The all new
CBS News App for Android® for iPad® for iPhone®
Fully redesigned. Featuring CBSN, 24/7 live news. Get the App

Insomnia-beating cap hailed as breakthrough: How does it work?

istockphoto
istockphoto

(CBS) Does a cool head make for better sleep? Scientists say it does - literally - and have successfully tested a new water-cooled cap that they're calling a breakthrough in the treatment of insomnia.

For a study presented at a sleep conference in Minneapolis on Monday, scientists fitted the soft plastic cap on 12 people who suffer from primary insomnia (not caused by medicines or other health problems) and turned out the lights.

What happened? The insomniacs drifted off to sleep almost as fast as control subjects who do not have insomnia (16 minutes vs. 13 minutes) and spent just as much of their bedtime fast asleep (89 percent of the time).

The study showed the cap to be "a safe, non-pharmaceutical mechanism that can be made widely available for home use," study author Dr. Eric Nofzinger, director of the sleep neuroimaging research program at the University of Pittsburgh School of Medicine, said in a written statement released by the American Academy of Sleep Medicine. "We believe this has far-ranging implications for how insomnia can be managed in the future," he said, adding that he considered the cap a "long-awaited breakthrough for insomnia sufferers.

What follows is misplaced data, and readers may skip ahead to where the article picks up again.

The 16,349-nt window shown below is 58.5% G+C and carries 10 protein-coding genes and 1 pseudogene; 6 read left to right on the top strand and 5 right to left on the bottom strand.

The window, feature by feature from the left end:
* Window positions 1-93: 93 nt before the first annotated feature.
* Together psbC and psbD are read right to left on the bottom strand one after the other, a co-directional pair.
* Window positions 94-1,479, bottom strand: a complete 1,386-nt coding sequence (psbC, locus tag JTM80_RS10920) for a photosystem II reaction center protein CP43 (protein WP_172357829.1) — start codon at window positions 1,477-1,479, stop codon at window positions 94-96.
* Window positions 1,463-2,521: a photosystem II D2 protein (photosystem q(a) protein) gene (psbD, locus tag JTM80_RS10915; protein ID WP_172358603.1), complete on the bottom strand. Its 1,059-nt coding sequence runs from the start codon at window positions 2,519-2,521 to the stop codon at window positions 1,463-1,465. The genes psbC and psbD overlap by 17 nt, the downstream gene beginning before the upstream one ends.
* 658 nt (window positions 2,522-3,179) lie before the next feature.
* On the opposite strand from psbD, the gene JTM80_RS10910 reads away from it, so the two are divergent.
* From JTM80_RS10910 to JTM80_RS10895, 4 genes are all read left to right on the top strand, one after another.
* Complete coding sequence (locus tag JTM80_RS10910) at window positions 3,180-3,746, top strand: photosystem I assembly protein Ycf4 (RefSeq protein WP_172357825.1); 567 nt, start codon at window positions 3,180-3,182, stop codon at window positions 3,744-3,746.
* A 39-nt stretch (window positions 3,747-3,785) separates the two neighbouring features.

How does the cap work? It seems to lower the state of "hyperarousal"- caused by conflict, anxiety, and fear - that previous research has shown exists in the brains of people suffering from insomnia, which affects an estimated one in 10 adults.

Nofzinger plans to develop a commercial version of the cap, Healthday reported. But just how long that might take is unclear, Dr. James Wyatt, director of the sleep disorders service at Rush University Medical Center in Chicago, told CBS News. But he called the cap research "innovative" and "highly significant," adding that the cap "may be helpful for people who don't respond to other options for insomnia," such as drug therapy and behavioral therapy.

The National Sleep Foundation has more on insomnia.